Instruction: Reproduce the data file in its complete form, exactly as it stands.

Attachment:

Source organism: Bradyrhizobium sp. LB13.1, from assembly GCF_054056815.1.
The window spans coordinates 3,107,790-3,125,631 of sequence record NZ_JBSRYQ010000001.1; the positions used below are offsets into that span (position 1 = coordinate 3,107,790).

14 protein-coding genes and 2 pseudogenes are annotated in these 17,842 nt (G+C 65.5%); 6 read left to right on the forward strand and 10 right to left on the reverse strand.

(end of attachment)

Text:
Source organism: Bradyrhizobium sp. LB13.1, from assembly GCF_054056815.1.
The window spans coordinates 3,107,790-3,125,631 of sequence record NZ_JBSRYQ010000001.1; the positions used below are offsets into that span (position 1 = coordinate 3,107,790).

14 protein-coding genes and 2 pseudogenes are annotated in these 17,842 nt (G+C 65.5%); 6 read left to right on the forward strand and 10 right to left on the reverse strand.